It’s allergy season!

So, what do you do when your nose starts running and your eyes start
itching? Take a look outside at the pollen (yes, that yellow stuff on
your car) and then read the following recommendations for how to best
deal with your symptoms.

First, let’s look at the “why.” Why are you having these symptoms?
Well, when the body is presented an antigen (potentially allergy
producing substance), the immune system reacts or it doesn’t. If it does
react, it recruits other immune and inflammatory cells to rid the body
of the substance. This causes mast cells to release histamine. All of
these cells work in concert to “flush” the antigen out of the body
through mucus and fluid production. So, to bring the body back into
balance and address the physiology (function) of these symptoms, I
would recommend the following:

1. Remove anything that might trigger the immune system to be
hyperactive. This includes any allergies (food, dust mites, mold,
trees, grass) that you might have or any infections (chronic or
acute). The most common food allergens are gluten/wheat, dairy, soy,
corn, chocolate, citrus, caffeine, coffee, sugar, peanuts and alcohol.
I recommend removing these items for 21 days and then adding them back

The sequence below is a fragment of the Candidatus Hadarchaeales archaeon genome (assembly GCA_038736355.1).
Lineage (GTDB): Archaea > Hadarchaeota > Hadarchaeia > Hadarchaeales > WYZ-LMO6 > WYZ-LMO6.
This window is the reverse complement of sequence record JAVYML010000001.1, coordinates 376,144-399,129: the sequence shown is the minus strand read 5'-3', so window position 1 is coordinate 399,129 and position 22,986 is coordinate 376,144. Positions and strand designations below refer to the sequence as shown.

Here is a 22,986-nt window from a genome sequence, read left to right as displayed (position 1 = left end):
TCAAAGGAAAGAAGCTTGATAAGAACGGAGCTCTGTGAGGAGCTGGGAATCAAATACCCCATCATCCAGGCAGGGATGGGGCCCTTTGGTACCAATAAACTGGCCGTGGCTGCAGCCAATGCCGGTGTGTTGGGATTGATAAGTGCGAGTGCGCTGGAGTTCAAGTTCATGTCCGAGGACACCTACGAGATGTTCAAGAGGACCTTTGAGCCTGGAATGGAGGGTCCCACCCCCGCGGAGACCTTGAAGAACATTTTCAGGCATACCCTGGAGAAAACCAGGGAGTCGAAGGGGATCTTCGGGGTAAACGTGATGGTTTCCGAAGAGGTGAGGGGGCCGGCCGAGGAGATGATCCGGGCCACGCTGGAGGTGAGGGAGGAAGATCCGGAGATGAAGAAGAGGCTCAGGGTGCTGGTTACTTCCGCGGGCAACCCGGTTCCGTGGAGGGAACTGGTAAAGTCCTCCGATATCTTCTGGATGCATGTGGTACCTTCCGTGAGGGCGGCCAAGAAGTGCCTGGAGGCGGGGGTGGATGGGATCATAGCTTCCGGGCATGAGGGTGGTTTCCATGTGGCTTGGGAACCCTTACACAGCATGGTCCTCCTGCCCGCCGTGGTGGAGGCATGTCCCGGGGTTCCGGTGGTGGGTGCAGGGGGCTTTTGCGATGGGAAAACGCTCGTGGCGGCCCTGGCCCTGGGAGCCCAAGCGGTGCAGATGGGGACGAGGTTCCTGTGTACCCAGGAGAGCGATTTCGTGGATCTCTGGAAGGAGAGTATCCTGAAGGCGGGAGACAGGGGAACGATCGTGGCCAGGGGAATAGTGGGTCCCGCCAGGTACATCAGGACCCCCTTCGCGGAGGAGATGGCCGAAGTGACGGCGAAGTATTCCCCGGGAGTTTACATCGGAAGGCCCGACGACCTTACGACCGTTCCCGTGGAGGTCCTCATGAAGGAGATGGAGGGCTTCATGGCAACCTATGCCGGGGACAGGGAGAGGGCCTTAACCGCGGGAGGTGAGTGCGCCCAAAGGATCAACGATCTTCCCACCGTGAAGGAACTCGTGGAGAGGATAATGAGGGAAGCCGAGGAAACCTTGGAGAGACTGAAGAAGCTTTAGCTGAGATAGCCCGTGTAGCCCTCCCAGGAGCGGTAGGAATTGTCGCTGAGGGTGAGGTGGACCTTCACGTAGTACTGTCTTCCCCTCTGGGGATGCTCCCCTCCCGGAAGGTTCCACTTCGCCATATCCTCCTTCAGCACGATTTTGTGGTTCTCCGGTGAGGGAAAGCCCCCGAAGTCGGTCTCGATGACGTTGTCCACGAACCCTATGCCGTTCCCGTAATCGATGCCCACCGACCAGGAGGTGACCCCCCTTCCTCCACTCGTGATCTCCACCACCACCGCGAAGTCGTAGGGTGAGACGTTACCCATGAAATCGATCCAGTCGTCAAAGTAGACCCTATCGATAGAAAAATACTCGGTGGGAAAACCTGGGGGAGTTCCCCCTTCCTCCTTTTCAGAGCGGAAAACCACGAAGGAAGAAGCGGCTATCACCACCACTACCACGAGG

in; one food every 3 days to figure out which foods to which you are
sensitive. You can also do a blood IgG test for foods or work with a
practitioner skilled in NAET or muscle testing. The skin Prick test is
helpful for detecting non-food allergies. Combined with a modified
RAST blood test (IgE), this can give you a wealth of information as to
your allergies or sensitivities.

Once you have identified the cause you can remove them from your
exposure, take allergy shots once to twice weekly for 2-5 years or
take drops under your tongue every day for 2-5 years. We provide the
drops at our office. It is called Sublingual Immunotherapy (SLIT) and
has been available in Europe for the last 20 years or so.  It
desensitizes the body to the allergen.

2. Reduce stress and support the adrenal glands. The adrenal gland and
cortisol is responsible for keeping the immune system “in check.”
Cortisol makes sure the immune system is only reacting when it should
be. With life stress (mental, physical, emotional), our cortisol will
elevate and then decrease as cortisol “reserves” are used up. It is
this decrease that causes an increase in immune system activity that
can lead to hyperactivity.

Support your adrenal gland with adrenal cortex, L-tyrosine, Licorice,
B-vitamins (pantothenate especially) and adaptogenic herbs like
Rhodiola, Schizandra, Ginseng, Eleuthero root and Ashwaganda. I use
Biogenesis’ BioAdreno, Integrative Therapeutics’ Adrenal Stress End and Natura’s Vital Adapt to this end. Additionally, start journaling to
find out “why” you are feeling stress and address the cause.

3. Stabilize the immune system and inhibit the mast cells from
releasing histamine.  I like to use higher doses of Vitamin d,
Quercetin, Stinging Nettles, Butterbur, Acerola cherry, Manuka honey,
Wasabi and Licorice. This all contained in Natura’s Aller-Res-Q.

Come on in for a visit to determine how best we can tailor the above protocol to you, or let us know if you want to try one of the above products by emailing us at admin@doctorevan.com.

Hope this helps you relieve your allergy symptoms! Get well and stay well!

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